When I last saw A.J. Haines, it was two years ago at his Thornton Park restaurant Mason Jar Provisions. He was making me the Dave Dog — a hoagie bursting at its bready seams with boneless short rib, slapped with pickled onions and dill pickles. The sandwich was a tribute to his father, a touching and tasty homage that came to mind as I scanned the menu inside the Hen & Hog.
Haines opened this chamber of comforts in September, soon after having been forced to shutter Mason Jar Provisions in June. It's a larger space styled in all things farmhouse, right down to a hen-red color palette à la the Coop. But unlike its deep-pocketed Winter Park neighbor, H&H has a Le Cordon Bleu grad manning the kitchen, a grad who made the grade in kitchens all over the city — Wolfie's Pizzamia, Luma, Cask & Larder, Prato, Via Napoli, The Parkview. Indeed, Haines' classical training and experience shows in dishes that not only look good but comprise all those homey Southern feels. Just wait 'til he gets his Haines on you.
On one late morning visit, I laid into a chicken and waffle sandwich ($13) and wondered why the dining room was so empty. "I'm not doing any advertising," Haines told me as I chomped away on the fried chicken thigh coated with a honey mustard sauce and pickled jalapeños in between waffle buns. "It's just word of mouth right now, so leave me a review!"
Oh, I will! I said to myself, but what came out of my mouth as I ate this sandwich weren't words so much as grunts and moans and oinks. Clearly, they weren't loud enough.
When I popped in a couple of weeks later, the room was hardly full, but the food I enjoyed with a couple of pals was just as great as the first go-'round.
The namesake "hen and hog" ($15) was a particular favorite, with its shredded chicken and pulled pork on toasted ciabatta. It looked remarkably plain sitting on that metal tray sided with seasoned fries, but the handheld dressed with Italian vinaigrette, muenster cheese and Southern chow-chow (for a little twang) was anything but.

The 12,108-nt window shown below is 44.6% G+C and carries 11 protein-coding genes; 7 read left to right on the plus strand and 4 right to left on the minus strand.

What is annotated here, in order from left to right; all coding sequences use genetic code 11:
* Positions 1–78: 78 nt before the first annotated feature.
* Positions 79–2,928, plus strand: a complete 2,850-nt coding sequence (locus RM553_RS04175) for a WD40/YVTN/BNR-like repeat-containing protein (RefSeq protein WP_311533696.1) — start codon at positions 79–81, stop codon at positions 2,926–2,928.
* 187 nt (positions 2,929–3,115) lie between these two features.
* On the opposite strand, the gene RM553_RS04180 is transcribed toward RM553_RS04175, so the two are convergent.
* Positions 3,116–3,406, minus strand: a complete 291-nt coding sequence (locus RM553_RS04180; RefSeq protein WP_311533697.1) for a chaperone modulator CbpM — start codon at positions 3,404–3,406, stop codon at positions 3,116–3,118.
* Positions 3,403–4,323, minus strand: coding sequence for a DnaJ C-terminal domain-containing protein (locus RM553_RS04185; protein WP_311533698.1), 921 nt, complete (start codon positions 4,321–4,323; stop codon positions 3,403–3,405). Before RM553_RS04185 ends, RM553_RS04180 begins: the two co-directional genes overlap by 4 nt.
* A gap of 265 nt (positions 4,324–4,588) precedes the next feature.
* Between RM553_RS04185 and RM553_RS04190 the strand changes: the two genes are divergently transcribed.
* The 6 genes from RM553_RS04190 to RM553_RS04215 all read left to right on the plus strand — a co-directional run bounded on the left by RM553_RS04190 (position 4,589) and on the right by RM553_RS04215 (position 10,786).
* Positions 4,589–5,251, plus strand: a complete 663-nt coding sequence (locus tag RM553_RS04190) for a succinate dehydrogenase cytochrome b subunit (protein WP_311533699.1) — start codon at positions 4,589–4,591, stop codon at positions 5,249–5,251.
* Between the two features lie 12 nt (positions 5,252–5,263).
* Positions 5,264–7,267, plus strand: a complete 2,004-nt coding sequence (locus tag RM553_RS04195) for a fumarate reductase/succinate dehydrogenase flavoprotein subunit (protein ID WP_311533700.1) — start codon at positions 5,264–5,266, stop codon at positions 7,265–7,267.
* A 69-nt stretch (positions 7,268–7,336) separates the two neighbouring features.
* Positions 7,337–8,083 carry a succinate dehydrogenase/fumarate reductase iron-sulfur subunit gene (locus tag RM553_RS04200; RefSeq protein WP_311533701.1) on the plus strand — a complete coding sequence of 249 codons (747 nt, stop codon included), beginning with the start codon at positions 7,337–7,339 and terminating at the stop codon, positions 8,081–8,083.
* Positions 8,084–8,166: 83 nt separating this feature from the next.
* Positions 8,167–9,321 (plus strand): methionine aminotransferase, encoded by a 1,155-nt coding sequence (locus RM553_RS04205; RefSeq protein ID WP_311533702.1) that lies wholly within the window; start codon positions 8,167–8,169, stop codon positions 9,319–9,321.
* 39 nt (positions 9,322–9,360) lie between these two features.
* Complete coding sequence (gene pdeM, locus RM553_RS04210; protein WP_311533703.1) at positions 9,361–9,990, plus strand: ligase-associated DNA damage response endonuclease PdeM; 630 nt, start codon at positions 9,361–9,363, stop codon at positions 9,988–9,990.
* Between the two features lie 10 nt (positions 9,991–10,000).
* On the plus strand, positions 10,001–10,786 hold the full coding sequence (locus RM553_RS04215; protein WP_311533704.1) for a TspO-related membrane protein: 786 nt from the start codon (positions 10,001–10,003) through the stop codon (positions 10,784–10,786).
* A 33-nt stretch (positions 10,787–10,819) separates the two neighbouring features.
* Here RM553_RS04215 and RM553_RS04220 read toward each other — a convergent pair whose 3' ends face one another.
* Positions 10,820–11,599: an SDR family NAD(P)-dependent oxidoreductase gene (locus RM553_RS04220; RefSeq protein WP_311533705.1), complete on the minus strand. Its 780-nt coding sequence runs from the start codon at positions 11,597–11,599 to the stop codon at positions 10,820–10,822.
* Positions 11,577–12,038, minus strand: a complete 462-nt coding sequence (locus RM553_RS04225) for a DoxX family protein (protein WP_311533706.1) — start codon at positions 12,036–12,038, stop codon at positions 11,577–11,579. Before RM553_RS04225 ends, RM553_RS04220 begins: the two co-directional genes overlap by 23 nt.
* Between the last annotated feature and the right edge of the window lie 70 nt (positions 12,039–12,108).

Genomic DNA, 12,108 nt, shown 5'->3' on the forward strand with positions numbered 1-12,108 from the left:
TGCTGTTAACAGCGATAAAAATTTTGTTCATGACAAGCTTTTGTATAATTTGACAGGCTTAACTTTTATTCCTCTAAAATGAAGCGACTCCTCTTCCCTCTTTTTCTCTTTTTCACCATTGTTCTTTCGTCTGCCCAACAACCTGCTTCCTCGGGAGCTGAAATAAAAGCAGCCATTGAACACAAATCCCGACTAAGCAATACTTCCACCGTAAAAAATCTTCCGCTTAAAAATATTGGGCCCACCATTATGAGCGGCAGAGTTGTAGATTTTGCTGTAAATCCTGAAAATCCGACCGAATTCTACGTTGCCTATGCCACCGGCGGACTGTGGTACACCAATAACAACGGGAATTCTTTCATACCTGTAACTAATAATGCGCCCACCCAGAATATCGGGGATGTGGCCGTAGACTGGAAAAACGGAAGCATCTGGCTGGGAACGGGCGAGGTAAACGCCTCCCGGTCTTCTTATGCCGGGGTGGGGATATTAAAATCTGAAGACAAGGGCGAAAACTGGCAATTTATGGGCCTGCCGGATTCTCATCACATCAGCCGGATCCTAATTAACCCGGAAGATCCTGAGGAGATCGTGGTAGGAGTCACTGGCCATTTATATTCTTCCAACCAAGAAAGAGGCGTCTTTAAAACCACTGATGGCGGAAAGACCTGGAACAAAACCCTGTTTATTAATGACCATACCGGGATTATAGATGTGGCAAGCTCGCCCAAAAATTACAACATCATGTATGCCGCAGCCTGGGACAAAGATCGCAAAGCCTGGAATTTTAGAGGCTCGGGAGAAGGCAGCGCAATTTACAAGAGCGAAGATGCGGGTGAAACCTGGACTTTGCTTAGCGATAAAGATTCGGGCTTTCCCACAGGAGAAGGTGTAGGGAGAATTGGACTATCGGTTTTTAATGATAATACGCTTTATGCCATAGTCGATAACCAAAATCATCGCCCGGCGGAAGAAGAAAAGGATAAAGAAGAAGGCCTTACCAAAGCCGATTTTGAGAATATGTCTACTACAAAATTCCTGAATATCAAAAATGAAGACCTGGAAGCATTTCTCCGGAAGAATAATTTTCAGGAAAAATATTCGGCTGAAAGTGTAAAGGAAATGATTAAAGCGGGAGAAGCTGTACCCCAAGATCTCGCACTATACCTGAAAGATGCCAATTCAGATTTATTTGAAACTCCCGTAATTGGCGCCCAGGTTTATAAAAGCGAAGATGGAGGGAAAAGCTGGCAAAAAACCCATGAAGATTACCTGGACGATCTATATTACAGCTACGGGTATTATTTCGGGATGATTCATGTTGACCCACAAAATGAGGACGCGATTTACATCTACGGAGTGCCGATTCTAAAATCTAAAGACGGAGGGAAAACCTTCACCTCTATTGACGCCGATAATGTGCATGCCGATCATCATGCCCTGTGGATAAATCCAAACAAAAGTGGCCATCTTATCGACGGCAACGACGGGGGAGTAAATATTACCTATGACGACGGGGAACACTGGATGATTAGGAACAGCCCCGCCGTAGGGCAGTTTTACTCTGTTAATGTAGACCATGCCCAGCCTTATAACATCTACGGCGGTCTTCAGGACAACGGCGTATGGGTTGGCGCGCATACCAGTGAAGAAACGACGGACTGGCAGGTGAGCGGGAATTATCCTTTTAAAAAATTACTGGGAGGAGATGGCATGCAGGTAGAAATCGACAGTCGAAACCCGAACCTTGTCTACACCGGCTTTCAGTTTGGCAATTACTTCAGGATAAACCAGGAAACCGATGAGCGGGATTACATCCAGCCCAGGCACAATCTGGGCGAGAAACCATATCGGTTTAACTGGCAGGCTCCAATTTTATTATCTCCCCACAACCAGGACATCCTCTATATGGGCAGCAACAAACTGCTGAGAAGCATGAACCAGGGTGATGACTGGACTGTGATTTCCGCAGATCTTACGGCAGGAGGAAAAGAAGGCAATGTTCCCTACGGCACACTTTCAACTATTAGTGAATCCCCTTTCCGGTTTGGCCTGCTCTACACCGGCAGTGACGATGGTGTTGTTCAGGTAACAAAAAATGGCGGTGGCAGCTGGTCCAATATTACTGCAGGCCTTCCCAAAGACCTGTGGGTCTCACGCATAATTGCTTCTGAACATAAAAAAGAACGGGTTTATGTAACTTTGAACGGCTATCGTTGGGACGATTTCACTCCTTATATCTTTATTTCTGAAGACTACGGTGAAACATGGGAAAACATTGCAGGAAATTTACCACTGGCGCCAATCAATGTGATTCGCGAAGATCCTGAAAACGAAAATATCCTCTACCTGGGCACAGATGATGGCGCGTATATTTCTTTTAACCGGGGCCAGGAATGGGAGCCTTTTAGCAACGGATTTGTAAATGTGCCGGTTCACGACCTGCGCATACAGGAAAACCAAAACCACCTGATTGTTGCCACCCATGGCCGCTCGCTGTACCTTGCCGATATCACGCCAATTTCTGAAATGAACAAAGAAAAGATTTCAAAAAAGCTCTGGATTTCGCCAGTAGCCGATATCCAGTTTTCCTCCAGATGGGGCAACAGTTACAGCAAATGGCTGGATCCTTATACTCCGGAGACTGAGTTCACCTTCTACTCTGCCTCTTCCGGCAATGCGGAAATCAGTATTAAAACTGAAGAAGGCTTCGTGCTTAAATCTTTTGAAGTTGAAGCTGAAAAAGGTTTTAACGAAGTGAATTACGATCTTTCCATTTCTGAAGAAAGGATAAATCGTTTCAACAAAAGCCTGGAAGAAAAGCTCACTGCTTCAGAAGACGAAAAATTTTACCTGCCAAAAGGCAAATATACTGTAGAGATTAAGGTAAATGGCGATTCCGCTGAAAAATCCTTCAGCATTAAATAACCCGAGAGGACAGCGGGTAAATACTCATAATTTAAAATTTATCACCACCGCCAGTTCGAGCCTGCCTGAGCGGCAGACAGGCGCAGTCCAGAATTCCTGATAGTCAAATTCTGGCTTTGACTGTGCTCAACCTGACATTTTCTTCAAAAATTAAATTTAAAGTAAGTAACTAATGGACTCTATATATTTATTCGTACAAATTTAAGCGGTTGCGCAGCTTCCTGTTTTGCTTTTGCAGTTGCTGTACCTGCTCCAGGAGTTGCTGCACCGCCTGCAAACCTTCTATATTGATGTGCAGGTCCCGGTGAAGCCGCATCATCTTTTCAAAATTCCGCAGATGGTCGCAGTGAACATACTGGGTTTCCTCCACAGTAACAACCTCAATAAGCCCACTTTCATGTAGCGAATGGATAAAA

One of my dining comrades enjoyed it with iced tea ($4), which she proclaimed was "just as good as McDonald's, and McDonald's makes the best iced tea."
"Those fries are good too, but they're not McDonald's good," I said as my gaze moved toward a plate of fried pickles ($11) served with Cajun aioli. They proved addictive and vanished in mere seconds: "Those are definitely better than McDonald's!"
"Wait, McDonald's serves fried pickles?" asked the pal.
Speaking of McDonald's, the burgers here are ground in-house from chuck, brisket and short rib and, for the luxe factor, a little extra brisket fat. The burgers are smashed and smashing, the mushroom Swiss ($14) burger in particular. Butter-braised mushrooms, fried onions, brioche bun ... what's not to like? We got a bit hen-pecked and ordered garlic-parmesan wings ($15), thinking they'd be served with a goopy sauce. Instead, we got actual chopped garlic blended with cheese, and it made all the difference. Haines offers a hot chicken sandwich ($14) of worth as well, but with Jam Hot Chicken so close by, I'm likely going there if a craving hits.
Brunch is served Saturdays and Sundays from 11 a.m. to 3 p.m., not that I care all too much. I'm not a bruncher, nor am I fan of the performative so-called meal. But if there's one item off the brunch menu whose virtues I'm happy to extol, it's the cinnamon-roll bread pudding ($15). It's sweetened with maple syrup (genuine, of course), whipped cream and candied pecans and served with a side of banana mash. We ordered it two minutes before the 3 o'clock cut-off but, fortunately for us, Haines was happy to oblige.
Too close for comfort? Nah, never at the Hen & Hog.